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Reply #35: lol, I leave people with the impression this is a bad place. [View All]

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PeaceNikki Donating Member (1000+ posts) Send PM | Profile | Ignore Sun Apr-10-11 03:32 PM
Response to Reply #34
35. lol, I leave people with the impression this is a bad place.
Edited on Sun Apr-10-11 03:43 PM by PeaceNikki
Now I will tell you some of the good things about Waukesha County.

It's absolutely BEAUTIFUL. We have quarries, lakes and trails carved out by iceburgs, natural springs, charming downtown areas with incredible hometown appeal and love. Small shops owned by mom n pop, winding roads on rolling hills. It's safe, comfortable, my community is very well-maintained, there are good schools and, even though I very much disagree politically with many, the people are AMAZINGLY full of Wisconsin pride, hospitality and kindness.

And most of all... it's home. :)


And here, this is fun:

General Historical Information:
A drive through Waukesha County uncovers evidence of the great glaciers that once covered the area. Lush rolling hills, abundant lakes and limestone quarries are just some of the natural wonders. Many of Waukesha County's parks feature the lakes and hills created by the glacier.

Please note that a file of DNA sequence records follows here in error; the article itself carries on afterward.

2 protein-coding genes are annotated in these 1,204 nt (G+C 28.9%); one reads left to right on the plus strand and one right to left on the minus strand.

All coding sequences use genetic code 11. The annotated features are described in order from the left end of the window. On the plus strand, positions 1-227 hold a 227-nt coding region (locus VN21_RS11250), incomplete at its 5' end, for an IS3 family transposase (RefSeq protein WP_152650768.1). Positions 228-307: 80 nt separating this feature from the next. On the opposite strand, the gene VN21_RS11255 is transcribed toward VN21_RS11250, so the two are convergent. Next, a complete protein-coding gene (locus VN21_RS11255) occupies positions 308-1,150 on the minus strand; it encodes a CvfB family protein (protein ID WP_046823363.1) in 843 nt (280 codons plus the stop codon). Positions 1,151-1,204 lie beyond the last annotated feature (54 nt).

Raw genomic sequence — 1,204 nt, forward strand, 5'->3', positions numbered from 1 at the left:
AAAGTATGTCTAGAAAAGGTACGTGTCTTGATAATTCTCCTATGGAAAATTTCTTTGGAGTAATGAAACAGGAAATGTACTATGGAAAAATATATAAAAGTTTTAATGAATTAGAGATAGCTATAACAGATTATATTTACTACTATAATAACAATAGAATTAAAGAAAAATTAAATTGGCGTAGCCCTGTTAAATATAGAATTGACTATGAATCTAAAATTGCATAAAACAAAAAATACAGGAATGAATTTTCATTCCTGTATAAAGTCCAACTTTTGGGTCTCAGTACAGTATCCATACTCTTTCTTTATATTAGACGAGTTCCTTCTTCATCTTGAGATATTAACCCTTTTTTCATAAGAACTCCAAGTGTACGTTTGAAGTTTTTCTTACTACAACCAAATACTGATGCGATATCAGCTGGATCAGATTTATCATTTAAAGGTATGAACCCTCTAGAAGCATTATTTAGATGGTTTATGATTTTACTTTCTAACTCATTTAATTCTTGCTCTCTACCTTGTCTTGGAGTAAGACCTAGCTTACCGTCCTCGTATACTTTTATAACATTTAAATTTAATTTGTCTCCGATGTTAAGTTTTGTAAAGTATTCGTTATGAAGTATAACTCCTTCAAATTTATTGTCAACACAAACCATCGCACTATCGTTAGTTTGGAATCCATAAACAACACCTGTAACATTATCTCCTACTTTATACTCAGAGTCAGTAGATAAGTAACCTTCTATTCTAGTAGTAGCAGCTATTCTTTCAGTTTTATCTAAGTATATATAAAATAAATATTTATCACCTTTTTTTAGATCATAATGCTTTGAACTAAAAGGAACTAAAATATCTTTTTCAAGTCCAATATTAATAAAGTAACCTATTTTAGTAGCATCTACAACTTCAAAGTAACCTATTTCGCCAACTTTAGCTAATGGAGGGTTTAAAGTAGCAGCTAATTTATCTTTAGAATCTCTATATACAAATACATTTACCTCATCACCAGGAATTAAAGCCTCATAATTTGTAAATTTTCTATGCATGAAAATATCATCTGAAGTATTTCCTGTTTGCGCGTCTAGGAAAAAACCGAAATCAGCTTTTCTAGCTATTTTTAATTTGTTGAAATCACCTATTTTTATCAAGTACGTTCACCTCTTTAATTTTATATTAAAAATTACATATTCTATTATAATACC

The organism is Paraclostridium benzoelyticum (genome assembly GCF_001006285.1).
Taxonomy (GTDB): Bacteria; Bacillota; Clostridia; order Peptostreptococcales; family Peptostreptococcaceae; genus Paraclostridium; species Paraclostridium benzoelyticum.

Waukesha County was home to prehistoric Indians, including the Effigy Mound Builders and Potawatomi people, and was prized by fur traders in the 1700's. When settlers from the east arrived in the mid-1800's, they found four to six foot earthen mounds in the shape of birds and turtles, along with conical and linear mounds. Three conical mounds are visible today in front of the City of Waukesha Library. Increase Lapham, considered founder of the U.S. Weather Bureau, surveyed the mounds. The highest point in Waukesha County is named for him.

As far back as the 1700's, the native people told fur traders about the area's mineral springs. In 1868 Col. Richard Dunbar promoted what he believed were healing properties of Waukesha's water, which launched Waukesha County's Springs Era. Through 1910, people traveled cross-country to drink the water. Accounts tell us that up to 25 passenger trains arrived daily. Elaborate springhouses were built above the natural springs. Today's visitors can see the last of the original springhouses on the Moor Downs Golf Course, Frame Park and Springs Park.

In the late 1800's, many cities experienced devastating fires that destroyed early wood frame buildings. Waukesha County's quarries provided the stone for rebuilding, and railroads transported the stone to Chicago and other cities with fire damage.

Some of the famous people that called Waukesha County home include Les Paul, the inventor of the electric guitar, and 1930's Broadway stars Alfred Lunt and Lynn Fontanne.

Once dubbed Cow County USA, Waukesha County has developed a diverse industrial base. Some of the world's leading manufacturers and businesses have corporate facilities located in the area.
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